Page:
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  • AgriVisor Market Report

    12/22/2014 8:10:00 AM

  • AgFanatics #25

    12/19/2014 2:45:38 PM

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AgriZone Blog

  • 11-29-14 Thoughts on the post-Thanksgiving market action

       There were a lot of strong feelings and commentary that surfaced in the wake of the Friday after Thanksgiving markets.  But, with a lot of the trade gone for the holiday, one has to recognize the possibility the market action may have been exaggerated to some degree with the volume outside of hedge fund stops/sell orders lighter than it otherwise might have been.

      

       The movement in many markets, grain included, was largely the result of the OPEC decision on crude oil output that came out late Thursday.  OPEC members decided not to cut output, triggering a steep collapse in crude oil prices Friday.  But, it’s important to remember the collapse came on the heels of a decline prior to Friday’s break that had already dropped from $107/barrel to $73/barrel over 5 months.  Crude prices ended Friday $7.50/barrel lower.  Much of that decline came on ideas demand had moderated because of eroding economic activity in Europe and China, while world crude output remained relatively high.  But, the lower prices will start to spur demand, offsetting some of the price weakness.  But even as some think crude prices are headed lower, we are not so sure.  Crude oil is in the window to put in a seasonal low, and maybe even a longer term cycle low.  Maybe more important, oft times when a market has a sharp move, up of down, after an extended move, the action represents an exhaustion, typically setting a market up for a top or (in this case) a bottom.  This panic selling typically comes from the last “weak longs” pitching their positions, something that is characteristic of a market approaching a low.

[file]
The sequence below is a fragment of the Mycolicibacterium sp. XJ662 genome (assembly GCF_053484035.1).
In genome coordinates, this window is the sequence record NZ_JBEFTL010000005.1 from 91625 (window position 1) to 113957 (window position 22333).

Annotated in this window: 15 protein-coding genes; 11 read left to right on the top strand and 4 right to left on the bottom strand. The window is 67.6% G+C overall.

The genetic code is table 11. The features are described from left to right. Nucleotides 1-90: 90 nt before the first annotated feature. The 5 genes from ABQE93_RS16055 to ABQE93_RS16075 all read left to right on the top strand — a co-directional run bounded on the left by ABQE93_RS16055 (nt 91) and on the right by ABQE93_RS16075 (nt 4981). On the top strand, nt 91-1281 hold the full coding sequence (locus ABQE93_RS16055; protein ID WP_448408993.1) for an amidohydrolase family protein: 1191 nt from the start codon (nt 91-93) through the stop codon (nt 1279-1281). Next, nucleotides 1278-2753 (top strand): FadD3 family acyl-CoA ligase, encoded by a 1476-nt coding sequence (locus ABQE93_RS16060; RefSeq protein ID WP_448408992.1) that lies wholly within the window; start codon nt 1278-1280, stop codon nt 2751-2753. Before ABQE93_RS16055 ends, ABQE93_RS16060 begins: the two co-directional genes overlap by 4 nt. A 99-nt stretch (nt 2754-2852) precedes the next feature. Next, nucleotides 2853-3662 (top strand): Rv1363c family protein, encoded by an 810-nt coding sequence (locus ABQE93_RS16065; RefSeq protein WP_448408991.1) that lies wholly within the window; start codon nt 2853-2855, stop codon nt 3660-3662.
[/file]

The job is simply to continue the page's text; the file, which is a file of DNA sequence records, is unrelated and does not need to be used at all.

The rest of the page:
The soybean market was the grain that responded most to the decline in energy prices, with soybeans losing 30 cents Friday.  Export sales, while still good, weren’t great like they had been in some recent weeks.  Soymeal actually had some net cancelations, although shipments finally appear to be accelerating now that more product is in the pipeline.  And soymeal basis levels remain high, indicating spot demand is still absorbing all of the supply entering the pipeline.  Soybean basis levels remain good, and crush margins are still very good, although off the exceptional highs of a few weeks ago.  Technical factors might have played into the mix as well, with many technicians wanting to point to a potential head and shoulder topping pattern.  But it has not yet been completed, leaving some uncertainty as to whether it will be fulfilled.  In these scenarios, it has a so-so success rate. January soybeans need to close under $9.95 to confirm that possible pattern.  Even then, longer term indicators for soybeans hint the bigger trend has turned up as well, suggesting downside follow-through may not be as good as it might otherwise.


       And then, there’s the strong surge in the wheat market, along with the small slippage in the corn market that didn’t follow the lead of the crude oil or soybean markets.  The action in those, along with the soybeans, would suggest there may have been some inter-market spreading at play in the grains.  Corn export sales were good, while wheat export sales were mediocre again.  For the latter, the anxiety about new crops in various places in the world, mostly in the Black Sea area and the US is altering expectations about future world supplies.  Regarding corn, if energy markets are so negative, why did corn hold up, and why has ethanol demand remained robust?  The performance in the other grains suggest it may have been the more limited volume Friday that played a part in the extent of the soybean decline than is apparent on the surface.